Dermatological conditions, at times, are harmless but really discomforting. The inclusion epidermal cyst is one of those typically painless skin conditions that can become bothersome if they appear on the neck or intimate regions of the body. But the first question that comes to mind when we talk about epidermoid cysts is what is the cause for it? Or how can someone identify if it is an epidermoid cyst or other skin condition?
To find the answer to this question, let's begin with a basic overview of what inclusion epidermal cyst is!
What is Inclusion Epidermal Cyst?
Sometimes, people have lumps or lesions on their skin that look like acne but are bigger in size. That small lump that appears on the skin is an epidermal or epidermoid cyst. This is noncancerous in nature and contains keratin or dead skin cells. In other words, it can also be seen as a type of dermoid cyst.
Inclusion epidermal cysts are painless inflammations with keratin debris that don't require a removal process until they create discomfort. These are non-tender lumps that grow with time and generally around the scalp, face, genitalia, back, neck, and hands. When it comes to appearance, these skin growth bumps are pale yellow or pinkish in color.
Besides this, the inclusion epidermal cyst slowly enlarges and grows from a millimeters to a few centimeters. And most importantly, it usually originates around follicles or follicular infundibulum.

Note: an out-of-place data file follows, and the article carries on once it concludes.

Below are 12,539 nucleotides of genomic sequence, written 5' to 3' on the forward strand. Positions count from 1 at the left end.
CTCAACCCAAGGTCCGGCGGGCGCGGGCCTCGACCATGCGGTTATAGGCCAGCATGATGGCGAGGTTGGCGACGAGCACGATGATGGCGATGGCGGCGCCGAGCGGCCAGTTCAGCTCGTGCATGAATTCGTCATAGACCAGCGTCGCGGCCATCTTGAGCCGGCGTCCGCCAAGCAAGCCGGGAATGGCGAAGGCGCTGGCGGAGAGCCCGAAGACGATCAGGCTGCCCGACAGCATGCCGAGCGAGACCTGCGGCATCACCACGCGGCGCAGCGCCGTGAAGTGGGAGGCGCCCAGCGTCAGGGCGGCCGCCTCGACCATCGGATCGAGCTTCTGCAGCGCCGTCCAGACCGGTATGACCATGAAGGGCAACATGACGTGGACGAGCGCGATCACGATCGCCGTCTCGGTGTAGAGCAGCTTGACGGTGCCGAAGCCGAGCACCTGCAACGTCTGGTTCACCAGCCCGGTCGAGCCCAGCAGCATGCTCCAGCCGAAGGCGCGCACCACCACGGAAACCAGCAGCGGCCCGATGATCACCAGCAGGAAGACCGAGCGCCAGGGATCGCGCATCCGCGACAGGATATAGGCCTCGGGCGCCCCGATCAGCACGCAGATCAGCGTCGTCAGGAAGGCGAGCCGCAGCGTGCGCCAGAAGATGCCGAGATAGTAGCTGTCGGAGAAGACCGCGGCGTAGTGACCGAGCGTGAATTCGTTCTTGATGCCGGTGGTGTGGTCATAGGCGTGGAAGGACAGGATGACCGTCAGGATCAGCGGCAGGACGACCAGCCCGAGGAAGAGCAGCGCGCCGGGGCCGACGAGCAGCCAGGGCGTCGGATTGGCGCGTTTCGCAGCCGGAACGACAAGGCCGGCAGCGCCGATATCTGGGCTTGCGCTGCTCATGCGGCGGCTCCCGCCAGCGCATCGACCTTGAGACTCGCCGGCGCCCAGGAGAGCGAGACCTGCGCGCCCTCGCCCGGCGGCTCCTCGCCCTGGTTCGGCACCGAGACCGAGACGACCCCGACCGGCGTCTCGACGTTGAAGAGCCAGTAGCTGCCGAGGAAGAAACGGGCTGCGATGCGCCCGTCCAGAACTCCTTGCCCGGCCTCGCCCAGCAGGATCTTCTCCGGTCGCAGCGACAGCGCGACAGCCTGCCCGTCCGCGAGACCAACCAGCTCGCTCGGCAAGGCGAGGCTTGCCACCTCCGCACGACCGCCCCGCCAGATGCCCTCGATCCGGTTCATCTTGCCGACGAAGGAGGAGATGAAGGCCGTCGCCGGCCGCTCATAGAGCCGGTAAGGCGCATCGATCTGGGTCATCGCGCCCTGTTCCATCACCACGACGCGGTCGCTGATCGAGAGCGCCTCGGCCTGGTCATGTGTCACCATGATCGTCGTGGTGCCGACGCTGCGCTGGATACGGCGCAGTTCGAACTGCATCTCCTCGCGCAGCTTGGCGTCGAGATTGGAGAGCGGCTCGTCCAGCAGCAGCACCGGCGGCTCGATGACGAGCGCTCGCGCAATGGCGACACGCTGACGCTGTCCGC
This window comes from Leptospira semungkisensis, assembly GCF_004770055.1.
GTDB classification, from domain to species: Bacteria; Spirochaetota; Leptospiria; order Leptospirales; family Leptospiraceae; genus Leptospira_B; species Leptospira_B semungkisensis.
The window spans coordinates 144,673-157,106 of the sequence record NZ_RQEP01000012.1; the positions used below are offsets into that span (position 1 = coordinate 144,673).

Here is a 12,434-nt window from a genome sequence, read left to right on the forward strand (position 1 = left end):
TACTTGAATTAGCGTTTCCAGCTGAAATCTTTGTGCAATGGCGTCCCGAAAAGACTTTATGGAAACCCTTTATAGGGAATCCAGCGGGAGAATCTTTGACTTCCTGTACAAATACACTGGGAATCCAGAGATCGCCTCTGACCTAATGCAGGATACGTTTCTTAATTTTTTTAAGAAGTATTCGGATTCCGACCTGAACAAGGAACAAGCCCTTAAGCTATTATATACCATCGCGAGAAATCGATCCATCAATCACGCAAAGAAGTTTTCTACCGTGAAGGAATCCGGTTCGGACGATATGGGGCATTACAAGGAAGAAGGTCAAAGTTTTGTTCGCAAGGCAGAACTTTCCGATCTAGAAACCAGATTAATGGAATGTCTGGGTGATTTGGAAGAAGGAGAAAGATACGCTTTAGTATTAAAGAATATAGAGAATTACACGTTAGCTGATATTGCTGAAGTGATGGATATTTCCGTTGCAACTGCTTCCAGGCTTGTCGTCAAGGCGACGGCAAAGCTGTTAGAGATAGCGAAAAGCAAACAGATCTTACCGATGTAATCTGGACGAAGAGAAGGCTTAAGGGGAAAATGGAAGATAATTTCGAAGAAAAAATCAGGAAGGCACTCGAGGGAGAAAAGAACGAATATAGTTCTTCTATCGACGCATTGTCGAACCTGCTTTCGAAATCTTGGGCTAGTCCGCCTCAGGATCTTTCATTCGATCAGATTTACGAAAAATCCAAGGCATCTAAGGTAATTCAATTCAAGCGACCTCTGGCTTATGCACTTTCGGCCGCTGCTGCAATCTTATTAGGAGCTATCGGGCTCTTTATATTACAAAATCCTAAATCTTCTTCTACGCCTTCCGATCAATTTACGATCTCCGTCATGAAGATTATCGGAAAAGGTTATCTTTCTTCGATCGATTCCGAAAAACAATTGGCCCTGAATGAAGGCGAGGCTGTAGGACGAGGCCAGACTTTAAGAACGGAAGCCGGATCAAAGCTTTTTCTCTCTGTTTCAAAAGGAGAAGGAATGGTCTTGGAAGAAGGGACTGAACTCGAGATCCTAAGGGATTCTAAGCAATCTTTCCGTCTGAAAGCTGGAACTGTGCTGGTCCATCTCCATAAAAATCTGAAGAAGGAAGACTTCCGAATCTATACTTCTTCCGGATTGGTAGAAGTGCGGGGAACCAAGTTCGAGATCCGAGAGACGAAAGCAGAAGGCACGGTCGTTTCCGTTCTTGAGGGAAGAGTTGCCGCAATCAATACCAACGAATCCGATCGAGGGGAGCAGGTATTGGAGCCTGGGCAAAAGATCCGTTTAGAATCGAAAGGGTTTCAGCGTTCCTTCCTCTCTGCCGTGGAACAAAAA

What are Epidermal Inclusion Cyst Causes?
The epidermal layer of the skin is made of cells that protect it. And with time, these epidermal cells die and shed off. When the epidermal layer of skin does not shed properly, it might move down the skin surface and accumulate. The different inclusion epidermal cyst causes are:
Genetics is one of the causes of inclusion epidermal cysts. Many people inherit this condition from the genes of their parents. There is a high possibility that anyone who has epidermal cysts gets it from genetic mutations. Even genetic disorders such as pachyonychia congenita (a rare genetic disorder of nails and skin). People who have anyone with a history of epidermal cysts are likely to develop this condition. And the mutation may also pass down the generations.
2. Hormonal Imbalance
Another reason for experiencing benign epidermal inclusion cysts is hormonal problems. As we all know, changes in the hormone cycle can impact the human body in different ways. That's why hormonal imbalances or disorders become a potential risk factor for this condition. For instance, women with serious hormone disorders like PCOS (polycystic ovary syndrome) may develop a skin condition like epidermoid cyst. Even the rise and fall of hormone levels during pregnancy and menopause stages might also increase the risk of this harmless skin condition.
3. Skin Injury
Skin injury or trauma may be a potential cause for the inclusion epidermal cyst. After a wound, cut, or surgery, sometimes a space is left between the epidermal skin cells. And time, dead skin and keratin collect in those spaces. As a consequence, a keratin or epidermoid cyst develops. Even in people who have piercings and skin conditions like chronic acne, the hormonal imbalance is prone to having an epidermal cyst.
4. Follicle Blockage
Hair follicle blockage can cause keratin inclusion cysts, too. Hair follicles are really tiny, and they are prone to blockage because of excess oil production or dead skin cells. Other than that, the accumulation of dust also blocks them, which can further lead to cyst formation. In most cases, the dead skin cells and keratin particles accumulate in the follicles present on the skin and take the shape of epidermoid cysts.